Transcript

British support for 'Whites' in Siberia
Catalogue reference: WO 158/741


ORDER OF THE SUPREME REGENT AND COMMANDER-IN-CHIEF

Omsk.                                                                                                                 18th January 1919.

Early in December of last year a training School for Officers and N.C.O.s of the Russian Army was established on Russian Island near Vladivostok. The organisation of the School was much assisted by the equipment supplied on a generous scale by the British Mission and by the active co-operation of British instructors. From the very beginning, the work of the School has shown excellent results, and it gives in all respects an excellent impression of solidity and soundness.

In establishing the School and in furnishing it with all the necessary equipment, General Knox of the British Army has shown the most enthusiastic interest and his work and guidance in this direction has been immense and invaluable.

On December 24th, General Knox, as Chief of the British Military Mission, presented the School, as a gift from the British Army, a special Standard. This Standard was a Russian flag on the front of which was the image of Saint George and on the reverse the motto of the School - "For Faith and Fatherland".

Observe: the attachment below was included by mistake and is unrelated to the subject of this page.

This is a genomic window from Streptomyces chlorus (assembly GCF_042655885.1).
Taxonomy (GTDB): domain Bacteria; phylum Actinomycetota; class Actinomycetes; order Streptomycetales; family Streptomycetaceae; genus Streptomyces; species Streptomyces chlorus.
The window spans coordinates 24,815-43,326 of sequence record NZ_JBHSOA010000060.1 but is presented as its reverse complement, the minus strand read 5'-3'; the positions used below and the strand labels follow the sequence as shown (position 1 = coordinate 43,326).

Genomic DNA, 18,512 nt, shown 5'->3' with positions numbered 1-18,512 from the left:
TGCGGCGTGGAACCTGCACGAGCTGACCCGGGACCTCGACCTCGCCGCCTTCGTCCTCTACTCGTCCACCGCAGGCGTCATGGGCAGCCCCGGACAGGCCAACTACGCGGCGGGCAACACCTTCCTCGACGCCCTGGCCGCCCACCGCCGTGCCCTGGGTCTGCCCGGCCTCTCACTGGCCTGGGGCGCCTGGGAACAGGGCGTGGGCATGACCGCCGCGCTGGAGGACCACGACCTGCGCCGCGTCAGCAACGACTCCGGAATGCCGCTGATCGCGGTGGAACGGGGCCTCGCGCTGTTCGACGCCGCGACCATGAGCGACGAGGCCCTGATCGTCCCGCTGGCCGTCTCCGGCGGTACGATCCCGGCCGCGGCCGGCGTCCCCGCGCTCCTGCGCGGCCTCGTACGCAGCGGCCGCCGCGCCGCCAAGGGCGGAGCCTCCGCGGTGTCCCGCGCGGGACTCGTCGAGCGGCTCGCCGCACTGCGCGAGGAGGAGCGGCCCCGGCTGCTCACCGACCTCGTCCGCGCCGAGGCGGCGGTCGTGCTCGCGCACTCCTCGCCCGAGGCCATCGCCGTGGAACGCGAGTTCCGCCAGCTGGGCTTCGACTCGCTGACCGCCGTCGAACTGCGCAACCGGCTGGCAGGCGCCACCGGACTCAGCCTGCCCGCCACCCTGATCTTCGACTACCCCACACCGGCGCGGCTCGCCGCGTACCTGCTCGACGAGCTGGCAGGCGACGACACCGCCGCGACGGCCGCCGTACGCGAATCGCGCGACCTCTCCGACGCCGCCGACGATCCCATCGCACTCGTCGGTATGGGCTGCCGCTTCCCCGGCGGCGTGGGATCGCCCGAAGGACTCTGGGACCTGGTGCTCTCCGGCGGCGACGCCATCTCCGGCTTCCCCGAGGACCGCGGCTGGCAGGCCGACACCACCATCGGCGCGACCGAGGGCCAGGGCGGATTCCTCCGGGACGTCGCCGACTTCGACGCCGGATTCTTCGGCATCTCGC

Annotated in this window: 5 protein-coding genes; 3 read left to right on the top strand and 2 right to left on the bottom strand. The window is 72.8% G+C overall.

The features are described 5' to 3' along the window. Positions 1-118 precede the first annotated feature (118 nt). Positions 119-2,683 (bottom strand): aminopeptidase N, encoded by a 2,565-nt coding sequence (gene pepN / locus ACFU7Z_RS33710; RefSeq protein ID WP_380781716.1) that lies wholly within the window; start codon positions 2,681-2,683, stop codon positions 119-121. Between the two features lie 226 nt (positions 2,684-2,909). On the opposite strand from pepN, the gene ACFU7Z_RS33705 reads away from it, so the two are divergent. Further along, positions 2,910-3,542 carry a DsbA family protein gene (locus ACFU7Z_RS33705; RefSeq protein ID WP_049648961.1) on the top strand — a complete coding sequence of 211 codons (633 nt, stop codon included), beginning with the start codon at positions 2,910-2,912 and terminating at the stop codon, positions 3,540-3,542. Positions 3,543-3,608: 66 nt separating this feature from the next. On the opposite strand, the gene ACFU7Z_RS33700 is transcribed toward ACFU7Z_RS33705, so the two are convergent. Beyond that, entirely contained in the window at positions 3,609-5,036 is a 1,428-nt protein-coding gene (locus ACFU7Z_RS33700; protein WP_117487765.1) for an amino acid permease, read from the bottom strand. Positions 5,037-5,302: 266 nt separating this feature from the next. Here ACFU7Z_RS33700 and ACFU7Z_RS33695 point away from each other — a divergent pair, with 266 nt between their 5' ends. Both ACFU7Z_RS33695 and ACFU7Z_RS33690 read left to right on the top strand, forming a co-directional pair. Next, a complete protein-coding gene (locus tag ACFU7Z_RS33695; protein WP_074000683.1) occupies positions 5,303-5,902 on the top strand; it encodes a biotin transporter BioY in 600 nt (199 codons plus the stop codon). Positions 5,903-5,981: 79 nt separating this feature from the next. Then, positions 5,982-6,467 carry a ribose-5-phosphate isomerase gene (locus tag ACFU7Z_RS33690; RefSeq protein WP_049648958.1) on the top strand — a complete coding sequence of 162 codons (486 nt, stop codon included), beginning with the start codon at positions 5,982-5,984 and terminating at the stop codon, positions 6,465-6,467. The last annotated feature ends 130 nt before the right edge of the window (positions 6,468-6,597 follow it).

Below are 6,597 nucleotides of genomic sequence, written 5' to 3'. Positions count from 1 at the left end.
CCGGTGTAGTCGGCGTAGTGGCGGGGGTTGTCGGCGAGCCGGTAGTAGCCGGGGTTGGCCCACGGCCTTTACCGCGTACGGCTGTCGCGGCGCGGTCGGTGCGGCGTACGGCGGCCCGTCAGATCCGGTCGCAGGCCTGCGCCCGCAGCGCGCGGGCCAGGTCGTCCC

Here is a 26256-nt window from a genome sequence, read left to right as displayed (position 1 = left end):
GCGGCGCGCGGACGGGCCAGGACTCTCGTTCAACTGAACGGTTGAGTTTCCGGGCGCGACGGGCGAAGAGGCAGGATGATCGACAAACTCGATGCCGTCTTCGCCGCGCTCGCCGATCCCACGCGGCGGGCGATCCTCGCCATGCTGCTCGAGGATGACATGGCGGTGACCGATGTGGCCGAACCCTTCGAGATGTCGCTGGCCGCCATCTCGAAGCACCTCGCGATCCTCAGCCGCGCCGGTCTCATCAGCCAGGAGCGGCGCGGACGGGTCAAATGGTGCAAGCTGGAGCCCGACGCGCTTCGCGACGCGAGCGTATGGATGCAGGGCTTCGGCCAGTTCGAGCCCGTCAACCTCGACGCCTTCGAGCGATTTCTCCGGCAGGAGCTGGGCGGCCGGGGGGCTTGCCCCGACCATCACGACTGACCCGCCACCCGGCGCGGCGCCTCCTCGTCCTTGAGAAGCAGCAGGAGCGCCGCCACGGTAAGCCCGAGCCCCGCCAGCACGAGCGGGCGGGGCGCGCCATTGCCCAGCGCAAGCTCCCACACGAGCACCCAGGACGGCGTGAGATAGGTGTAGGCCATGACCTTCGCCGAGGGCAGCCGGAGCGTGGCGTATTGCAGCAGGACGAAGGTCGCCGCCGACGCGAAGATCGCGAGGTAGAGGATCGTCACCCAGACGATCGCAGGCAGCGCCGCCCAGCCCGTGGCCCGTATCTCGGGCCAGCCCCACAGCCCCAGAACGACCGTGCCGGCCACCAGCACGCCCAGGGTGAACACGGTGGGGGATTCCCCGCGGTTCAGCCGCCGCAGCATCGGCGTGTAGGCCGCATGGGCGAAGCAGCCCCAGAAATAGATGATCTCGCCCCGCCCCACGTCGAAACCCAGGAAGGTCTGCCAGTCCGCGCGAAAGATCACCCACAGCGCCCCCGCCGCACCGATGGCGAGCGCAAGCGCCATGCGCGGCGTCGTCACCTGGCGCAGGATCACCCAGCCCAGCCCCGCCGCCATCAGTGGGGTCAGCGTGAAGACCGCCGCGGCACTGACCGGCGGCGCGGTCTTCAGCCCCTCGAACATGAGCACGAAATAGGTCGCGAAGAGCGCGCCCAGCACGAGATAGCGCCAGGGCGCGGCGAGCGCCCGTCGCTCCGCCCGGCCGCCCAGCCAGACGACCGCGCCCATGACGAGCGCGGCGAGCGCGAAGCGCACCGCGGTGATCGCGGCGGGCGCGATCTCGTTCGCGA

Such deep interest, such sincerity, so much disinterested work and so enthusiastic a desire to help and support us in our time of trouble, fills our Russian hearts with feelings of joyous comradeship and deep gratitude to our Ally, the victorious British Army and to its most worthy representatives.

In General Knox, whose name is well known in Russia, we Russians recognise a real friend of our country and our Army who, by his labours, his knowledge and his authority, has assisted us on many occasions.

In years to come Russia and the Russian Army will not forget these labours and the noble services of our true friends in the dark days the country is now going through.

In the name of the young Russian Army, and from myself personally, I herewith express to General Knox, and through him to the British Army, our deepest gratitude and thanks.

The Standard that has been presented to us is to be honoured and preserved as a military emblem and respect is to be paid to it according to the existing regulations.

Admiral (signature)           Kolchak




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